Investment Products Scams

The SEC regularly publishes bulletins highlighting recent investment scams. As it relates to the Coronavirus, the SEC has become aware of various stock promotion scams disguised as “research reports” that claim that: “a product of a particular publicly-traded company can prevent, detect, or cure the virus and that the stock price of the particular company will dramatically increase as  a result.” Micro-cap stocks are particularly vulnerable because there is typically very little public information about them.

In a “pump and dump” scheme, promoters of a specific stock or company will spread false positive rumors, enticing investors to buy and causing the price to spike. At a certain point, the conspirators will dump, or sell their shares, thereby causing victims to lose money on the investment.

Best Practices:

  • Do your own research!
  • Try to avoid investing in “too good to be true” stories.
  • When possible, consult with your financial advisor before making meaningful investments.

We know that everyone has enough to worry about these days and we hope that by sharing this information, you’ll be protected from the many bad players whose objective is to exploit the fear and chaos surrounding us these days. While we should all take these basic precautions even in times of relative stability, they are especially important when vulnerability is high and ripe for cyber-predators:

  1. Always verify the sender or source. If there is any doubt, pick up the phone and call to verify.
  2. If it’s too good to be true, it probably is. Use extra caution with any information related to current headlines.
  3. When in doubt, be overly cautious.

We also encourage you revisit what we have already written on the topic of protecting your identity. These best practices are timeless. For more, please go to: https://www.wealthspire.com/blog/keep-your-identity-to-yourself/.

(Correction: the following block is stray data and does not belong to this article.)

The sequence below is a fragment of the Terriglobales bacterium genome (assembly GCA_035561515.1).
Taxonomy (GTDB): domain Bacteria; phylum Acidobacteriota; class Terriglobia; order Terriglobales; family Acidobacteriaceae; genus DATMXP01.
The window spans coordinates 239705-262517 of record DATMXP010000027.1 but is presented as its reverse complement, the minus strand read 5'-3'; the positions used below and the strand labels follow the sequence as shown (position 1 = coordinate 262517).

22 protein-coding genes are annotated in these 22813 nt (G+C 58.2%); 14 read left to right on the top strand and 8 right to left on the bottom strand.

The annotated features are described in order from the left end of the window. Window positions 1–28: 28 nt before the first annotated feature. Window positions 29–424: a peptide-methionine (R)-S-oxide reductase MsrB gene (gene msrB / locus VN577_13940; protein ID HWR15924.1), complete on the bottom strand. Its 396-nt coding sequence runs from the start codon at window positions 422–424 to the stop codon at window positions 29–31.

Maintaining online safety is crucial to protecting you and your family. Stay healthy and safe, and please do not hesitate to contact your advisor with any concerns.


  1. https://us.norton.com/internetsecurity-online-scams-coronavirus-phishing-scams.html
  2. https://www.ic3.gov/media/2020/200320.aspx
  3. https://en.wikipedia.org/wiki/Watering_hole_attackhttps://www.lastline.com/blog/five-high-profile-watering-hole-attacks-highlight-importance-of-network-security/
  4. https://www.skyhighnetworks.com/cloud-security-blog/watering-hole-attacks-protecting-yourself-from-the-latest-craze-in-cyber-attacks/
  5. https://www.sec.gov/oiea/investor-alerts-and-bulletins/ia_coronavirus

Article By Eran Goudes, CFA®, CFP®

Wealthspire Advisors is the common brand and trade name used by Sontag Advisory LLC and Wealthspire Advisors, LP, separate registered investment advisers and subsidiary companies of NFP Corp.

Certified Financial Planner Board of Standards, Inc. owns the certification marks CFP®, Certified Financial Planner™ and federally registered CFP (with flame design) in the U.S., which it awards to individuals who successfully complete CFP Board’s initial and ongoing certification requirements.

This information should not be construed as a recommendation, offer to sell, or solicitation of an offer to buy a particular security or investment strategy. The commentary provided is for informational purposes only and should not be relied upon for accounting, legal, or tax advice. While the information is deemed reliable, Wealthspire Advisors, LP cannot guarantee its accuracy, completeness, or suitability for any purpose, and makes no warranties with regard to the results to be obtained from its use. © 2020 Wealthspire Advisors